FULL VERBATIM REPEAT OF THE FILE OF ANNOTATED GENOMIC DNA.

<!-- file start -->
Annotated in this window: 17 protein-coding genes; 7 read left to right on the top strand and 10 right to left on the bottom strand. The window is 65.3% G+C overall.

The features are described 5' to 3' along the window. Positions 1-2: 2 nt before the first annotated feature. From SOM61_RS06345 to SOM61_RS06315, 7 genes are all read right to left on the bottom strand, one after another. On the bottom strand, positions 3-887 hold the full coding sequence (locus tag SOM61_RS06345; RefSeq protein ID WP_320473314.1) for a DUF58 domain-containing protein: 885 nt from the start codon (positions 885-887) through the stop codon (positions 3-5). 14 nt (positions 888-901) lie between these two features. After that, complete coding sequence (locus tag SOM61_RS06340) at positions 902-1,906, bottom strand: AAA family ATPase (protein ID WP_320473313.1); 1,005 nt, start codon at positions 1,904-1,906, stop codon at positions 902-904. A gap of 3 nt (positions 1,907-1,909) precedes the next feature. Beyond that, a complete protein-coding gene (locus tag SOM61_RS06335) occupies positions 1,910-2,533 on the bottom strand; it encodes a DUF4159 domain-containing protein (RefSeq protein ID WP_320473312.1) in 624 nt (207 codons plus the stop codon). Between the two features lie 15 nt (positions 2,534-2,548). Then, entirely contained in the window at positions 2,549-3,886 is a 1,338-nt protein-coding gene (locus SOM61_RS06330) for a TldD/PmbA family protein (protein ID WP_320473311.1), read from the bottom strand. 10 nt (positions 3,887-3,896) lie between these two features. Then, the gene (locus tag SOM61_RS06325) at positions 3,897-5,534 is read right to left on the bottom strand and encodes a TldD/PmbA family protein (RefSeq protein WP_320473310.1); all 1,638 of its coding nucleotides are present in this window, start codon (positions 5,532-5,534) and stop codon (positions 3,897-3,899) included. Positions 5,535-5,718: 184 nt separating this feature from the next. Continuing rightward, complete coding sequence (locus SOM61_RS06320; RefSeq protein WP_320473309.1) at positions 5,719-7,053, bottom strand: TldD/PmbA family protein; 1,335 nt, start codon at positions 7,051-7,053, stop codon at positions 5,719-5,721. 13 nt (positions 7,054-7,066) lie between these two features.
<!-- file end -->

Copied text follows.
Annotated in this window: 17 protein-coding genes; 7 read left to right on the top strand and 10 right to left on the bottom strand. The window is 65.3% G+C overall.

The features are described 5' to 3' along the window. Positions 1-2: 2 nt before the first annotated feature. From SOM61_RS06345 to SOM61_RS06315, 7 genes are all read right to left on the bottom strand, one after another. On the bottom strand, positions 3-887 hold the full coding sequence (locus tag SOM61_RS06345; RefSeq protein ID WP_320473314.1) for a DUF58 domain-containing protein: 885 nt from the start codon (positions 885-887) through the stop codon (positions 3-5). 14 nt (positions 888-901) lie between these two features. After that, complete coding sequence (locus tag SOM61_RS06340) at positions 902-1,906, bottom strand: AAA family ATPase (protein ID WP_320473313.1); 1,005 nt, start codon at positions 1,904-1,906, stop codon at positions 902-904. A gap of 3 nt (positions 1,907-1,909) precedes the next feature. Beyond that, a complete protein-coding gene (locus tag SOM61_RS06335) occupies positions 1,910-2,533 on the bottom strand; it encodes a DUF4159 domain-containing protein (RefSeq protein ID WP_320473312.1) in 624 nt (207 codons plus the stop codon). Between the two features lie 15 nt (positions 2,534-2,548). Then, entirely contained in the window at positions 2,549-3,886 is a 1,338-nt protein-coding gene (locus SOM61_RS06330) for a TldD/PmbA family protein (protein ID WP_320473311.1), read from the bottom strand. 10 nt (positions 3,887-3,896) lie between these two features. Then, the gene (locus tag SOM61_RS06325) at positions 3,897-5,534 is read right to left on the bottom strand and encodes a TldD/PmbA family protein (RefSeq protein WP_320473310.1); all 1,638 of its coding nucleotides are present in this window, start codon (positions 5,532-5,534) and stop codon (positions 3,897-3,899) included. Positions 5,535-5,718: 184 nt separating this feature from the next. Continuing rightward, complete coding sequence (locus SOM61_RS06320; RefSeq protein WP_320473309.1) at positions 5,719-7,053, bottom strand: TldD/PmbA family protein; 1,335 nt, start codon at positions 7,051-7,053, stop codon at positions 5,719-5,721. 13 nt (positions 7,054-7,066) lie between these two features.